LCN Article
Living Education: Learning from Community

January / February 2020

In our modern world, community service is often treated as a punishment—a judicial sentence for committing a comparatively minor crime. In tomorrow’s world, however, community service will be known not as a “slap on the wrist” for criminals, but as the responsibility and privilege of the righteous. At Living Education–Charlotte, faculty and students strive to foster this true sense of what it means to serve the community, and they do so through volunteer efforts, music, and that great unifier: food.

This semester, Living Education students and faculty assisted the Second Harvest Food Bank of Metrolina, an organization devoted to providing resources to impoverished members of local communities. “The people at the food bank were very happy to see us,” said Dalton Mooney, a current Living Education student. “We had a great time. We sorted Walmart goods and had fun with it—we danced to some music while we scratched out bar codes. Everyone seemed to enjoy it.”

But these activities aren’t reserved for the students alone. The Charlotte congregation’s outreach activities are open to all members of the Church, and William Williams, who works in the Editorial Department at Headquarters, frequently attends. “It’s definitely something that gives anyone a chance to contribute,” Williams said. “Second Harvest, out of the three most common activities I’m familiar with, seems to be the most accommodating on several levels. It usually takes place in the evening rather than the middle of a workday, and it doesn’t require special talents—anyone can show up and pitch in. It’s just what it needs to be: casting bread on the waters without any need or temptation to know where it ends up.”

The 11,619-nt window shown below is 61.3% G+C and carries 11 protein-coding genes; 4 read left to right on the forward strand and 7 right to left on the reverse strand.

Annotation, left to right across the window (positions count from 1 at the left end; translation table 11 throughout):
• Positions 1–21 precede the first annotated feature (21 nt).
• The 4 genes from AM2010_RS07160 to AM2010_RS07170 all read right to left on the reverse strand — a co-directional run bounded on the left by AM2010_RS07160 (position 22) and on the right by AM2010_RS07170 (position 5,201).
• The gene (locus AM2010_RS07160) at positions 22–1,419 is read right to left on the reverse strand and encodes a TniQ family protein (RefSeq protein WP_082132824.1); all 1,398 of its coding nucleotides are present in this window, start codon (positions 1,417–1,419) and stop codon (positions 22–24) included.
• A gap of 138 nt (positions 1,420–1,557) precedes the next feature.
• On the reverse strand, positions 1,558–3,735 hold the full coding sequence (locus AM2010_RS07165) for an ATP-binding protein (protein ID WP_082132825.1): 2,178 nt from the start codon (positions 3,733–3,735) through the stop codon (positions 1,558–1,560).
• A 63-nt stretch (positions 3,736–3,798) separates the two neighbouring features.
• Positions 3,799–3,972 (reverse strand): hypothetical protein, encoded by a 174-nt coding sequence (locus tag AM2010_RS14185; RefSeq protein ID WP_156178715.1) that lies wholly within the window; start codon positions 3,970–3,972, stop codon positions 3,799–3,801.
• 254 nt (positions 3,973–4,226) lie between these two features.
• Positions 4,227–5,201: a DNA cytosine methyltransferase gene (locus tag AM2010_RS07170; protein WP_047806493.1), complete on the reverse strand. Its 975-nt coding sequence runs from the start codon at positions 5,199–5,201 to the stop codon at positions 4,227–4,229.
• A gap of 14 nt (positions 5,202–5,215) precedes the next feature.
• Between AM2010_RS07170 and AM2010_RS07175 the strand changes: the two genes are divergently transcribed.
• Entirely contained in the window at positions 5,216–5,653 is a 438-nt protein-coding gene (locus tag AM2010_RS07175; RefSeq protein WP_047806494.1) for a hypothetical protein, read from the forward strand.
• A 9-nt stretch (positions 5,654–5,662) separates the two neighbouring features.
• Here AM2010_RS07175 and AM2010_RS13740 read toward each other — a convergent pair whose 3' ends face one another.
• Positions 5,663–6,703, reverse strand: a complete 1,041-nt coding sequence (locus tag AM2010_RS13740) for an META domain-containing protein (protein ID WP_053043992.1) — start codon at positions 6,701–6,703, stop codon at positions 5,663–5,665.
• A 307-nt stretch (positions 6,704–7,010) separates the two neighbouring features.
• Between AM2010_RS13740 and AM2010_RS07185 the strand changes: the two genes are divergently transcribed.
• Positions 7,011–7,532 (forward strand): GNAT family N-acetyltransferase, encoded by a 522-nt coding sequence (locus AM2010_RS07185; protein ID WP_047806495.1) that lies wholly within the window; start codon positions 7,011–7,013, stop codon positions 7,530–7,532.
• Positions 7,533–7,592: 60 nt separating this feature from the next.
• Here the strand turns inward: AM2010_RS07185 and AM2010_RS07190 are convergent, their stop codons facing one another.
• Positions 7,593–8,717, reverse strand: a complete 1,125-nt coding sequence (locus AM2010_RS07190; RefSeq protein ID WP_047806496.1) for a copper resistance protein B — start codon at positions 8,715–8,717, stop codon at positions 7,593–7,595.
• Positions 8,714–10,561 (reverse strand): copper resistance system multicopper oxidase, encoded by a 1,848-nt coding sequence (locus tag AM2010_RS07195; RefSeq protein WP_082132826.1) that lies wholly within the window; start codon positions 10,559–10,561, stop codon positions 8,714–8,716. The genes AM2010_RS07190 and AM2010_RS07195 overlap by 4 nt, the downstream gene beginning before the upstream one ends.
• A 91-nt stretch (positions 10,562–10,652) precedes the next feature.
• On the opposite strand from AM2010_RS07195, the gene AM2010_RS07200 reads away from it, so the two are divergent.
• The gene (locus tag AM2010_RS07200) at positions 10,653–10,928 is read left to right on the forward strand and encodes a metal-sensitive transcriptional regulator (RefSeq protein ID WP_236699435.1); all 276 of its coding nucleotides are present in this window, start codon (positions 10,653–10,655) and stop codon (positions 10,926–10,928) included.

Students’ service extends beyond fulfilling physical needs. Living Education’s Christian Music course culminates in an end-of-year recital to lift the spirits of a few in the local community. “The end-of-year recital is an important aspect of Living Education’s music program—its main benefit is in the students being able to interact with the community in a different way,” said Rebekah Ross, music instructor for Living Education. “The audience gets to see the face of Living Education and interact with different people. For example, last year, we had the end-of-year recital at a retirement home. The people there were very happy and excited that we came. They really enjoyed seeing us perform, but also talking to us and to the students—to have that time to be visited.”

Often, the best way to serve people is simply to talk with them, and one of the most natural occasions for a conversation is over a meal. This past November, Living Education invited neighbors to a barbecue at the men’s dorm, giving students the chance to get to know the neighborhood they share. “It’s a good thing for the people in God’s Church to reach out to the larger community,” Mooney said. “We got to meet about five of the neighbors. [One of our neighbors] lives down the road from the student houses—he was actually the builder for those houses, along with all of the houses in the area. The family living across the street from the women’s house came, and they’re very nice people. They brought a bunch of delicious desserts.”

In an age when nearly anyone can easily locate and limit themselves to a group of people very like themselves, interaction with those who are not so similar is an important skill to develop—one that should foster a broader sense of empathy. “The students are learning that there’s a community outside their own,” Miss Ross said. “We can get caught up in the idea that if we’re serving in the Church, that’s the community—and it is, but there’s a whole world out there of people who can also be helped and served, people who need love and compassion. It’s vital that we in the Church don’t miss the fact that the people in the world are important.”

“There are a lot of great examples of people who are trying to do good in the world,” she added. “Often, we don’t take the time to look at those people and really appreciate them for what they’re doing. When you help out at the food bank, you see a whole charitable organization set up just to reach people who are in need, who don’t have enough of something. The people in these organizations are very selfless, kind, and serving. A lot of times, we think of ourselves as the example, but we can also look at these people and realize that they have an example to show us. Sometimes we need to take a step back and see that we can learn from the people outside, as well. We can learn from that greater community—it has a lot to teach us!”